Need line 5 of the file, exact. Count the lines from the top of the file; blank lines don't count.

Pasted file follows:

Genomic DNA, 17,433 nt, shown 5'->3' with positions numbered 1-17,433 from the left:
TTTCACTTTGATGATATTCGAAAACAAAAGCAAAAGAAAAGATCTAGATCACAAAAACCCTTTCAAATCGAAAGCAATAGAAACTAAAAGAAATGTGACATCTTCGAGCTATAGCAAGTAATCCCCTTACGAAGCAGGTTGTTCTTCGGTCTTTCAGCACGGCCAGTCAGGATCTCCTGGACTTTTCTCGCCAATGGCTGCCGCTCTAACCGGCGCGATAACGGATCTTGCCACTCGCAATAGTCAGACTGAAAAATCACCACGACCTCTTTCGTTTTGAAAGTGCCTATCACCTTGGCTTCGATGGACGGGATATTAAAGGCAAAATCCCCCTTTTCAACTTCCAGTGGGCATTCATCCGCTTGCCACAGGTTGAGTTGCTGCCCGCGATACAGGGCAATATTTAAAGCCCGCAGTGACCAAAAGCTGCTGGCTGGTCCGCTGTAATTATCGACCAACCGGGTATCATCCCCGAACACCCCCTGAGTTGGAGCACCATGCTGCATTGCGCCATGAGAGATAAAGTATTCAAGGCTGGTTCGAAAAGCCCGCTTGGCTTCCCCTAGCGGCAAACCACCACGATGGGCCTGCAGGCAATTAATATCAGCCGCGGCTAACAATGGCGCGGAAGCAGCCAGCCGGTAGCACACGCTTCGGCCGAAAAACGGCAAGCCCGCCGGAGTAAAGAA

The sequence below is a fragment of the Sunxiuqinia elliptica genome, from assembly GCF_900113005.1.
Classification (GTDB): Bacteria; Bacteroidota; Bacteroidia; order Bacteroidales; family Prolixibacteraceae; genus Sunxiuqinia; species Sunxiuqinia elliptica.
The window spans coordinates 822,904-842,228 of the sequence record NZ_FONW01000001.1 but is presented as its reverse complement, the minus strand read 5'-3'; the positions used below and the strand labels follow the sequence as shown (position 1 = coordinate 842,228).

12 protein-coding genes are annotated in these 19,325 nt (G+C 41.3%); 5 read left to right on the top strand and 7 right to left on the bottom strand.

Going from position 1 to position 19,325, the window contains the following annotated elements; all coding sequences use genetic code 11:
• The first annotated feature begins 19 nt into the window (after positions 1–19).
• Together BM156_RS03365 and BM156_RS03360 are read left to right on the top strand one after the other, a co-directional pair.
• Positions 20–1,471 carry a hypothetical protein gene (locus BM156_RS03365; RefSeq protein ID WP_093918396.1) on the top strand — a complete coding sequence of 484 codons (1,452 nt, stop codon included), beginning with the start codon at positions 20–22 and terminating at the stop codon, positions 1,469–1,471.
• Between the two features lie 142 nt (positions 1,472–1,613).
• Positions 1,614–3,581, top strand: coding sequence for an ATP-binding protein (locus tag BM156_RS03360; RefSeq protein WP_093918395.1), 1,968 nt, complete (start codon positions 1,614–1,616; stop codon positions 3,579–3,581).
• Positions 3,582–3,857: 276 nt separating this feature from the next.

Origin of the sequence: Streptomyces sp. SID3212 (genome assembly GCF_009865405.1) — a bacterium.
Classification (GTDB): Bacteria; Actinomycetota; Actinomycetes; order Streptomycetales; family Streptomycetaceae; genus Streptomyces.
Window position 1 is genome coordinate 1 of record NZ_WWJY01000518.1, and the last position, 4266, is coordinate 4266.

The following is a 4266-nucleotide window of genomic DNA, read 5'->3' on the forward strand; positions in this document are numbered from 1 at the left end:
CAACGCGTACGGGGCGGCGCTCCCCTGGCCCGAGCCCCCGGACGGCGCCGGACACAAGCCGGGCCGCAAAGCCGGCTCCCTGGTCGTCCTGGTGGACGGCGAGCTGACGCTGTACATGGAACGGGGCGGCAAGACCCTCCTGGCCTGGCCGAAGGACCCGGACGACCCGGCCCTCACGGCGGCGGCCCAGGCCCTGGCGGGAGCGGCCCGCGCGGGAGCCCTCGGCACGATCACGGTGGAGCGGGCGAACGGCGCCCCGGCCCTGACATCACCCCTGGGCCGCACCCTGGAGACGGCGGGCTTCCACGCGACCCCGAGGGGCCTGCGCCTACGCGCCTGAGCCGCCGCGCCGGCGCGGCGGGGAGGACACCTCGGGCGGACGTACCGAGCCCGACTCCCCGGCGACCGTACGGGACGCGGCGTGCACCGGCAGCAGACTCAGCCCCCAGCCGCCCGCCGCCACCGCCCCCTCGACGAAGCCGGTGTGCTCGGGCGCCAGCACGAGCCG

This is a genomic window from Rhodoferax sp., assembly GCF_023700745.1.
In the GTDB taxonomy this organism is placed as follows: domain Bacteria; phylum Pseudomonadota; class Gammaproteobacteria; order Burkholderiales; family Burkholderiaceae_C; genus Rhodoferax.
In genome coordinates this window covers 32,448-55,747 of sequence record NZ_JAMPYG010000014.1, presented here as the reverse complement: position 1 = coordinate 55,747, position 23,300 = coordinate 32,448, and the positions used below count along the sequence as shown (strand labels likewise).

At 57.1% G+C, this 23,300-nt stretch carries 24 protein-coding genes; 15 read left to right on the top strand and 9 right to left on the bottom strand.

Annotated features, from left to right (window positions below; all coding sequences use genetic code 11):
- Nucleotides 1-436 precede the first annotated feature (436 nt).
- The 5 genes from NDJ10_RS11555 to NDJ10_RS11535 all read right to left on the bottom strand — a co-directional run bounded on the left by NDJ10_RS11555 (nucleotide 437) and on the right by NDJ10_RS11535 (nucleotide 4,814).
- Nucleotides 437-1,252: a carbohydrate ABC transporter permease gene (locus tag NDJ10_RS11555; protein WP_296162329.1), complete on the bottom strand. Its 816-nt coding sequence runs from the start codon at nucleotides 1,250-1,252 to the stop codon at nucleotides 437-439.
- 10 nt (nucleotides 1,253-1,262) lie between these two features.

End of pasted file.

The window spans coordinates 822,904-842,228 of the sequence record NZ_FONW01000001.1 but is presented as its reverse complement, the minus strand read 5'-3'; the positions used below and the strand labels follow the sequence as shown (position 1 = coordinate 842,228).